2017: Lewis, Enlow
    Rooker (-0.2)
    Barnes (-0.4)
    Ober (0.9)
    2018: Sands, WInder
    Larnach (0.9)
    Jeffers (1.1)

    So they've had 5 college guys reach MLB within 3-4 years (Jeffers 2, Rooker and Larnach 3, Barnes and Ober 4) with a pandemic year sandwiched in the middle of their development. They've had 3 guys already reach more than 0.1 WAR. 2 of those did it within 2 or 3 years of being drafted. Arguments could be made that Lewis, Enlow, Sands, Winder, and Canterino would've debuted this year were it not for injuries which would give them 10 guys to have debuted in MLB between 2 and 4 years (including 2 HS picks) of being drafted with a pandemic ruined season mixed in.
    I just think it's far too early to judge their drafting, or drafting and developing, beyond comparisons to things like MLB.com, etc. rankings that teams couldn't care less about as they're based on far less data than their internal rankings. I appreciate the the dialogue, though. Fun to have some back and forth about this stuff. I just disagree with labeling any 20 year old with less than a season's worth of ABs a near bust already, or even a college kid just wrapping up his first season. Bust is too strong of a word for me. Appreciate the effort that went into doing all this, though!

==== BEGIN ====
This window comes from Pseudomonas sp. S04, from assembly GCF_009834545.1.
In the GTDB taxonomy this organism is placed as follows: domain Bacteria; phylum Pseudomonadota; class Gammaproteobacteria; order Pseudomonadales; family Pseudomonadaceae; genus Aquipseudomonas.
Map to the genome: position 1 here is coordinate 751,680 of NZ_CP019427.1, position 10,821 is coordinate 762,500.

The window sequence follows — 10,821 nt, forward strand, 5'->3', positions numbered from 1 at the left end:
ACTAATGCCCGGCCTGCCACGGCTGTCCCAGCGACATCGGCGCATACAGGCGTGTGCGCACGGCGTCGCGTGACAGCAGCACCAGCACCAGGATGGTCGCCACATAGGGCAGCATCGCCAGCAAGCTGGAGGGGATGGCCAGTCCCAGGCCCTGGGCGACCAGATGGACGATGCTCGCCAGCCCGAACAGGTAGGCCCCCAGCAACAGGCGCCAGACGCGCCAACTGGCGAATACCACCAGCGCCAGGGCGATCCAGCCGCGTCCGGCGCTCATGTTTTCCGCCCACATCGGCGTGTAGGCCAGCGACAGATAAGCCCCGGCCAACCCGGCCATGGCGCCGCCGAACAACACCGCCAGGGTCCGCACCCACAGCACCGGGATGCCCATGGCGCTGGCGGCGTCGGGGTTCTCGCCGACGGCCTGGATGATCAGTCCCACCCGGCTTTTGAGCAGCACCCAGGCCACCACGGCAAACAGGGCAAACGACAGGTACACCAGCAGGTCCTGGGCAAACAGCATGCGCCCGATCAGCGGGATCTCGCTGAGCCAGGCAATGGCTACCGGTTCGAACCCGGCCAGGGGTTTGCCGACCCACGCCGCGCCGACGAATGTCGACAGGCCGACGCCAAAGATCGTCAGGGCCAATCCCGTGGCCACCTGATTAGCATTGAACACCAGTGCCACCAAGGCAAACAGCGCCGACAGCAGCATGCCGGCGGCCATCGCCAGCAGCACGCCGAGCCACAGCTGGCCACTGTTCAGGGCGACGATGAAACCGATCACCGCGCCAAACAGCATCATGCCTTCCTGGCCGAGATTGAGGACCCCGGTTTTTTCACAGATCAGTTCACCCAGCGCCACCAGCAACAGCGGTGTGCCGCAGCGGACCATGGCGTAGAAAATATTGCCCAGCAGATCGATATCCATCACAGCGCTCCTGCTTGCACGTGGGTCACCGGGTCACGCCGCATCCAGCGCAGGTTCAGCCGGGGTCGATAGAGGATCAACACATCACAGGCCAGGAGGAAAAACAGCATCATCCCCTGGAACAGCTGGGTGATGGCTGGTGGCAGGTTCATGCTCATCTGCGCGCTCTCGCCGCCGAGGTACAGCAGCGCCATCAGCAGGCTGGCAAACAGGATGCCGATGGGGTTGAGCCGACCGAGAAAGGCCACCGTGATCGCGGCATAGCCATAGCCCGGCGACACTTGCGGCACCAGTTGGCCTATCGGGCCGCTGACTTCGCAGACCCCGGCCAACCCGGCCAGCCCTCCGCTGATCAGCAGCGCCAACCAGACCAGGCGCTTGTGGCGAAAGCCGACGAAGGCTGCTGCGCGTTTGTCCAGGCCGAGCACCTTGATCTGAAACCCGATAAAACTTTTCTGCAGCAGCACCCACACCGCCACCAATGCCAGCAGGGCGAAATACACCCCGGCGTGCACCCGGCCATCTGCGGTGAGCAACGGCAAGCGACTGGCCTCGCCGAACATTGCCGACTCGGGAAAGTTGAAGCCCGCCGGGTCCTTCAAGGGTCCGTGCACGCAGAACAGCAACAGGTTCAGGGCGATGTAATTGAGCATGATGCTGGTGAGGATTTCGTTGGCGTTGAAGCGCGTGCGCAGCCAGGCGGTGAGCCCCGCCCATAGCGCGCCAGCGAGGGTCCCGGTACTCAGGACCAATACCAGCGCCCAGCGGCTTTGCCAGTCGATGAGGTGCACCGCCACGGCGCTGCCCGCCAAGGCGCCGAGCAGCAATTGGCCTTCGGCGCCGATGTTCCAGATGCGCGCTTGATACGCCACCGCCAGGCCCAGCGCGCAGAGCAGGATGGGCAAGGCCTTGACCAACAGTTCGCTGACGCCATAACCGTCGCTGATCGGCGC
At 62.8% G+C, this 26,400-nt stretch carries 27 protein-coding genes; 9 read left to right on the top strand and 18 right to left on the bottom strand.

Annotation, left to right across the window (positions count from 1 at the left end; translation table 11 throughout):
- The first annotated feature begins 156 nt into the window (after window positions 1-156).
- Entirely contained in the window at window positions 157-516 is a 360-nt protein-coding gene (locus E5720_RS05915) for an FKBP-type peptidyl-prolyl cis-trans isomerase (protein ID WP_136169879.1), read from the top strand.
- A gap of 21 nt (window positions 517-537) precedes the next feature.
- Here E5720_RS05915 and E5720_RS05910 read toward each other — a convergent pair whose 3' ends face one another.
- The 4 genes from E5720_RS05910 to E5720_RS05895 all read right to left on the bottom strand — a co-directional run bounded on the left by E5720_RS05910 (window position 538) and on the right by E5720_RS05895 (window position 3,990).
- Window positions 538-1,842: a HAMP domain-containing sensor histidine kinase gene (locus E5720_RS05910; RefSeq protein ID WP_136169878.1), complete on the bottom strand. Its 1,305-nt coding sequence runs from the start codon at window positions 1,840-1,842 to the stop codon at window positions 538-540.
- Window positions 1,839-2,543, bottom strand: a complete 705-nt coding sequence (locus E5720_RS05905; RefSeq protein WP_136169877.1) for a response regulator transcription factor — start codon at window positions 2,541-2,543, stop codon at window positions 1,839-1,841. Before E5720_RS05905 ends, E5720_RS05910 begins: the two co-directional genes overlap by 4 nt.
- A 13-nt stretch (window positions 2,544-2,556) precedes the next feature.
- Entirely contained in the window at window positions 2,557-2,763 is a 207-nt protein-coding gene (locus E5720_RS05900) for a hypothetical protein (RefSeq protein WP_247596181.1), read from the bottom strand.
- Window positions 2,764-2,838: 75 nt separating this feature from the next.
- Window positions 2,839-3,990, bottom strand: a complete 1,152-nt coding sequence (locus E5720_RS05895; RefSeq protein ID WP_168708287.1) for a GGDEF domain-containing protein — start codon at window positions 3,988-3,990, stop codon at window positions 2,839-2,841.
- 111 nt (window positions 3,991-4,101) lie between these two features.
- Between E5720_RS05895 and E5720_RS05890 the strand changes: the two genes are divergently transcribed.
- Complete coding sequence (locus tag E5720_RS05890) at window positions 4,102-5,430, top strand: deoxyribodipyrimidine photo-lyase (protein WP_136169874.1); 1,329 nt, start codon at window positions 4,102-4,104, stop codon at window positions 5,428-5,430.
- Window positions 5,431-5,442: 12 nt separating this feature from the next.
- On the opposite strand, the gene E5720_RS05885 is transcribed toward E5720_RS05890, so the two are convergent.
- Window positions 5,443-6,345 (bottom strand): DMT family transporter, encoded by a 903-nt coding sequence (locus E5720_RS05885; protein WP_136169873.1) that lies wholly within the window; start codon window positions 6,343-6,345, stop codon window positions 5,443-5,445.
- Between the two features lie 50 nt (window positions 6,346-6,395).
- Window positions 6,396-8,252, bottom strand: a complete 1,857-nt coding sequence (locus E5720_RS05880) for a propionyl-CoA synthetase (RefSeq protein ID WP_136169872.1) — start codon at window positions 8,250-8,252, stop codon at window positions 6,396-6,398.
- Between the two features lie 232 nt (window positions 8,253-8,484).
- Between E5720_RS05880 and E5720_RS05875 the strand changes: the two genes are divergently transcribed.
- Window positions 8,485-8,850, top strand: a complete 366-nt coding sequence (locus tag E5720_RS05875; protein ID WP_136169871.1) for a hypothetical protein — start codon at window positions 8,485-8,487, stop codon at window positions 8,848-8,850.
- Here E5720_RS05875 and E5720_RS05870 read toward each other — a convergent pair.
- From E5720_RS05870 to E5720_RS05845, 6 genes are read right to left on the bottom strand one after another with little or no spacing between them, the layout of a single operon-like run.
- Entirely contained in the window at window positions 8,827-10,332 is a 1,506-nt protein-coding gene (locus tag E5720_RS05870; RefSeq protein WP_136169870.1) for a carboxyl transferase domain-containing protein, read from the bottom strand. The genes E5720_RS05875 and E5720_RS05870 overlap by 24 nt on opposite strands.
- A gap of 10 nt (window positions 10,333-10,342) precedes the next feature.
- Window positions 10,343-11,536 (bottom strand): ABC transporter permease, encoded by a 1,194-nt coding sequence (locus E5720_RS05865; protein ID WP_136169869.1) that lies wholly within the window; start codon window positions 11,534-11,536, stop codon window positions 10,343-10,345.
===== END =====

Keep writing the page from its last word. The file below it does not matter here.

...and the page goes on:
24. Like
    chpettit19 got a reaction from TwinsAce in Grading Falvey's Drafts   
    Do 2/3, 1/2, 1/3 make it within 3 years of being drafted and with a missed year of minor league baseball? Because that's what you're judging Larnach by right now. My guess would be those numbers refer to their entire careers and simply making an MLB roster at some point. I mean Drew Maggi technically made it to the majors as a 15th round pick now. This just feels like you're missing a lot of context. What number of players from the 2017, 18, 19, 20, 21 drafts have made it to the majors, how many games have they played, and how are they performing? That's what you need to compare these guys to.